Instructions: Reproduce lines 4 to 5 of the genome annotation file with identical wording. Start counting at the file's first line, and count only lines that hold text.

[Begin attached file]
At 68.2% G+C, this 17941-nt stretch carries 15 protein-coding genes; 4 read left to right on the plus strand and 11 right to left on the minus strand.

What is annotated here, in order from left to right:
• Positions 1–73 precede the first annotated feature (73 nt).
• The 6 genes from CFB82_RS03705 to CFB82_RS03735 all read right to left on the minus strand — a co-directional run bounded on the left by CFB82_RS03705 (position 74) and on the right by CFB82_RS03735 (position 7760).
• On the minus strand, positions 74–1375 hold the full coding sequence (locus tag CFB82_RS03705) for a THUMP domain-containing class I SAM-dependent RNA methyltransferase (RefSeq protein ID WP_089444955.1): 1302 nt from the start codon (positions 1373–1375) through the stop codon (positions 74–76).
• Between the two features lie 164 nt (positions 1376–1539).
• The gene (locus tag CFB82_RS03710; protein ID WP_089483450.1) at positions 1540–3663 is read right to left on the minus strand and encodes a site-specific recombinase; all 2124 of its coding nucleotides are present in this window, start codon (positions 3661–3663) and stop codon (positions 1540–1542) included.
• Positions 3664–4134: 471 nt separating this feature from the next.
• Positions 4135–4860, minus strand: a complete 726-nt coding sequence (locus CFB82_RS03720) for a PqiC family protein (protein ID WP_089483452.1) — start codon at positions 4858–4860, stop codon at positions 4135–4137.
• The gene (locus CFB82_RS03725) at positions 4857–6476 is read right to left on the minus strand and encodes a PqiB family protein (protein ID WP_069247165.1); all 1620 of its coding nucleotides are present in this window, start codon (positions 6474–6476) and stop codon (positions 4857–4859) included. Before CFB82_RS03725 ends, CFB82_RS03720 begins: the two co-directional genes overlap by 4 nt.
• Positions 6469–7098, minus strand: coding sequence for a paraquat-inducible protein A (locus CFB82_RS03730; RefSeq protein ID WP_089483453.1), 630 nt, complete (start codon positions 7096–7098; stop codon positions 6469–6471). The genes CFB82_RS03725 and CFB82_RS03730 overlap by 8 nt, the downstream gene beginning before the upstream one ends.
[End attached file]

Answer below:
• The 6 genes from CFB82_RS03705 to CFB82_RS03735 all read right to left on the minus strand — a co-directional run bounded on the left by CFB82_RS03705 (position 74) and on the right by CFB82_RS03735 (position 7760).
• On the minus strand, positions 74–1375 hold the full coding sequence (locus tag CFB82_RS03705) for a THUMP domain-containing class I SAM-dependent RNA methyltransferase (RefSeq protein ID WP_089444955.1): 1302 nt from the start codon (positions 1373–1375) through the stop codon (positions 74–76).